Part and parcel of being a parent means hearing a lot of unsolicited advice. As the parent of a highly sensitive child you often hear things that hit the wrong nerve or make you feel like smacking your head against a brick wall – or worse still, make you feel like a lousy parent.
The problem is that when it comes to highly sensitive children many people like to share their opinion with you despite a total lack of understanding of what being highly sensitive actually means. And that’s just the kind of ‘help’ that parents of a highly sensitive child can do without. Like these ten ‘advice’ gems, which I have either personally heard or which have been shared in the HSK community.
1. “All she needs is a good smack on her behind. That will sort her out.”
I think any parent could challenge the dubious merits of hitting a child, but such measures with a highly sensitive child will do nothing but immeasurable harm. Tough punishment, including raised voices, will have the opposite effect on a highly sensitive child who will be too upset to get the message behind the punishment.
2. “You’re making her inflexible by not making her attend the family party.”
Busy events can be overwhelming for a HSC, so much so that it can takes days to get back on track in terms of sleeping and eating patterns as well as mood. Choosing not to take your child out of their normal routine will not create an inflexible child but will actually send your child the message that you respect their boundaries. As your child gets older those boundaries will expand with support and gentle guidance.
3. “Oh just leave him, he’ll come round.”
Ignoring an emotionally distraught HSC in the hope he’ll just suddenly feel fine with a situation will not usually yield any positive results. Whatever is bothering a HSC is real for that child no matter how trivial it may seem to a non-HSP adult and acknowledging the issue is better than ignoring it. If a HSC says his top is scratchy he will most likely feel the same in an hour’s time. If her sandy feet are causing discomfort that won’t change because a carer things it’s better to wait until they get home to clean them. The upset or discomfort is real and a HSC will continue to let you know it.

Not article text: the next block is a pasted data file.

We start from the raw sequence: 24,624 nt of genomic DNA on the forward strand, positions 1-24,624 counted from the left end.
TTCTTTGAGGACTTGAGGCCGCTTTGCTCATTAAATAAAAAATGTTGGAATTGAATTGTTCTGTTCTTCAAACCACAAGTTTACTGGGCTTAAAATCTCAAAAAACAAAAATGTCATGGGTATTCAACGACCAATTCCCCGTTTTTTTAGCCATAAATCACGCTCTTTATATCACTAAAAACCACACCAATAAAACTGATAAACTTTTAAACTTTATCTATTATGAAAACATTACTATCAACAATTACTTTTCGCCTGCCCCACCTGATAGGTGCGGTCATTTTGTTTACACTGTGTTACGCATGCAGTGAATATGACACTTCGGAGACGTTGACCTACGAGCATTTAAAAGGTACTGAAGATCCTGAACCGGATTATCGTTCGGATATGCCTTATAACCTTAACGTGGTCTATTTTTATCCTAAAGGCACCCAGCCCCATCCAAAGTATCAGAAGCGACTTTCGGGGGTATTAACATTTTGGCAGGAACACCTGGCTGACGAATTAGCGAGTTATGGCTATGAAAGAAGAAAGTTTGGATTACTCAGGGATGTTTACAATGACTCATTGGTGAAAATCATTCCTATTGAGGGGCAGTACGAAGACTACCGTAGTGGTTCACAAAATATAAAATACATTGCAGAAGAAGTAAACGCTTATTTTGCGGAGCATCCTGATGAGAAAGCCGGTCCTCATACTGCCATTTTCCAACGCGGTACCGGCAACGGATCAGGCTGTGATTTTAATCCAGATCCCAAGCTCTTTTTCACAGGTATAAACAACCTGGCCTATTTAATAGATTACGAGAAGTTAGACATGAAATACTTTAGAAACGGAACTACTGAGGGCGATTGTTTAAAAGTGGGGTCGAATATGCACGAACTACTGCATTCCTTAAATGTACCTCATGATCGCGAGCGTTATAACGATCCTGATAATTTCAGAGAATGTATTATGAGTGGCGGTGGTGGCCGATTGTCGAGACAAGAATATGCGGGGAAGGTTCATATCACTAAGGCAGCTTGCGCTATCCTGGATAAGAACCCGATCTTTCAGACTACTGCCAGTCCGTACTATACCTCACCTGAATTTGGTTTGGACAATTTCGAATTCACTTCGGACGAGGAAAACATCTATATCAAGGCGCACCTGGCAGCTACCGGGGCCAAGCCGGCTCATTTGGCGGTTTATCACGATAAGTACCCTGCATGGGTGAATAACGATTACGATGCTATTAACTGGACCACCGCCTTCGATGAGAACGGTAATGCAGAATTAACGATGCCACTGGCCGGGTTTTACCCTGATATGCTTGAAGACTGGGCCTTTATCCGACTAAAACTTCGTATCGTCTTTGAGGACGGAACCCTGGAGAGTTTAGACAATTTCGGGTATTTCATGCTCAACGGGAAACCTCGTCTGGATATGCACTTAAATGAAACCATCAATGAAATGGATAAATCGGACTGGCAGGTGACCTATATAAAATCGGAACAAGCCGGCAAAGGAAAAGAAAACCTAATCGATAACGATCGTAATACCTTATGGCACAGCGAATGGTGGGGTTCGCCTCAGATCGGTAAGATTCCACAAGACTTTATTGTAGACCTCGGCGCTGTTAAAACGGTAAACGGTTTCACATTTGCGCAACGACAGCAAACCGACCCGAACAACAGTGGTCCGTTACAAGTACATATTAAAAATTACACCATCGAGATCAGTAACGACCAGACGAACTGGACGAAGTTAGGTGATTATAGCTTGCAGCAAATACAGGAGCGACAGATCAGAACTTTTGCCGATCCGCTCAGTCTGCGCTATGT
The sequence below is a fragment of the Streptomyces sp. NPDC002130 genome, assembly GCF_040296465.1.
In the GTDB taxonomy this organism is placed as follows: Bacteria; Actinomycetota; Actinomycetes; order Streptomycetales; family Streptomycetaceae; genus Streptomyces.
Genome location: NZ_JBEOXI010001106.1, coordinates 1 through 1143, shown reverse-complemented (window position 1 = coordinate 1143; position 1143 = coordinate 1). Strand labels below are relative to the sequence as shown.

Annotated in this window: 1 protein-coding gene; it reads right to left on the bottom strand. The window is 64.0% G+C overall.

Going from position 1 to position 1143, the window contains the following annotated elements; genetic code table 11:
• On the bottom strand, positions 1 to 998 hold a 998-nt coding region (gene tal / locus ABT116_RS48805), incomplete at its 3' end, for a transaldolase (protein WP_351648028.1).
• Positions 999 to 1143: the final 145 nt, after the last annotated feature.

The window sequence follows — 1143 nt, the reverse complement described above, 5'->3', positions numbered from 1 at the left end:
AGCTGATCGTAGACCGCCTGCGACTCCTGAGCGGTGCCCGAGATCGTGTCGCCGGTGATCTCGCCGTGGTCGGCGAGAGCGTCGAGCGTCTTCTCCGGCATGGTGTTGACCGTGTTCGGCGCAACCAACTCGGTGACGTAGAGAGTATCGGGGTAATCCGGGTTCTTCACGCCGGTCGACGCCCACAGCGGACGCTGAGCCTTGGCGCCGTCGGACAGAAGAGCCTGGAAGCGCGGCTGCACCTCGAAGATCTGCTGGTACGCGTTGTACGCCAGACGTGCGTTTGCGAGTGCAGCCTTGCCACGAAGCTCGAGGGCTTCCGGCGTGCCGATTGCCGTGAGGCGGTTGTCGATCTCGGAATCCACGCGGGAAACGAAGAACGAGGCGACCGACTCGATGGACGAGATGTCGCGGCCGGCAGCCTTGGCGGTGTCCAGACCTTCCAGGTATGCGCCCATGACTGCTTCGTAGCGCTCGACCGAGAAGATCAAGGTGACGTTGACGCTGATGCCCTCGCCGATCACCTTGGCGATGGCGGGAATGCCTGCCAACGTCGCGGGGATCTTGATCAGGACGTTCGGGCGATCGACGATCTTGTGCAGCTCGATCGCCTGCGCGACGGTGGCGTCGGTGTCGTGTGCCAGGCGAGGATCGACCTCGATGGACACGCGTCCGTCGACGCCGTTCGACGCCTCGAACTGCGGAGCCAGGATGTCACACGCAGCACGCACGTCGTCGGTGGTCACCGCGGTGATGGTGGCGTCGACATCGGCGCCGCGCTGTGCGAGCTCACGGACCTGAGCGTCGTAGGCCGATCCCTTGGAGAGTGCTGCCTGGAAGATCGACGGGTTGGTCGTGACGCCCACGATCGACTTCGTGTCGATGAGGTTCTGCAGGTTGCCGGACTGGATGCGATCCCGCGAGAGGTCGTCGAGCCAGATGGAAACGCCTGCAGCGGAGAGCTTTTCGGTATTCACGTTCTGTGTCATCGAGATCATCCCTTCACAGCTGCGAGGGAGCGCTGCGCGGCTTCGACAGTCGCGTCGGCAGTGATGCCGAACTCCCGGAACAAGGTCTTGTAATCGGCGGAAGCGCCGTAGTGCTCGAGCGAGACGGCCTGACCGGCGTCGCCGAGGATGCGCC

4. “Your son takes things too personally.”
HSCs think deeply. They reflect on everything they hear and will take things to heart. Over time you can help a HSC see that not everything is literal and about them, but it takes time and even then there is always an element of doubt. Dismissing their feelings out of hand with a generalising statement is not helpful.
5. “He really needs to get more involved with the team.”
Many HSCs, particularly boys, do not like team sports because of the competitive pressure, the physical aggression or the teasing culture within some teams. It does not mean they are not team players. Forcing a HSC to participate in team sports when they feel uncomfortable with the idea can actually greatly damage their self-worth and self-esteem. However, team sports can also be a fabulous boost to a HSC’s confidence in the right circumstances and Ted Zeff has an excellent chapter in his book The Strong, Sensitive Boy (US Link here) on this topic. If a child really isn’t interested in team sports then there are plenty of individual sports to try instead.
6. “It’s only a dog/fireworks/siren!”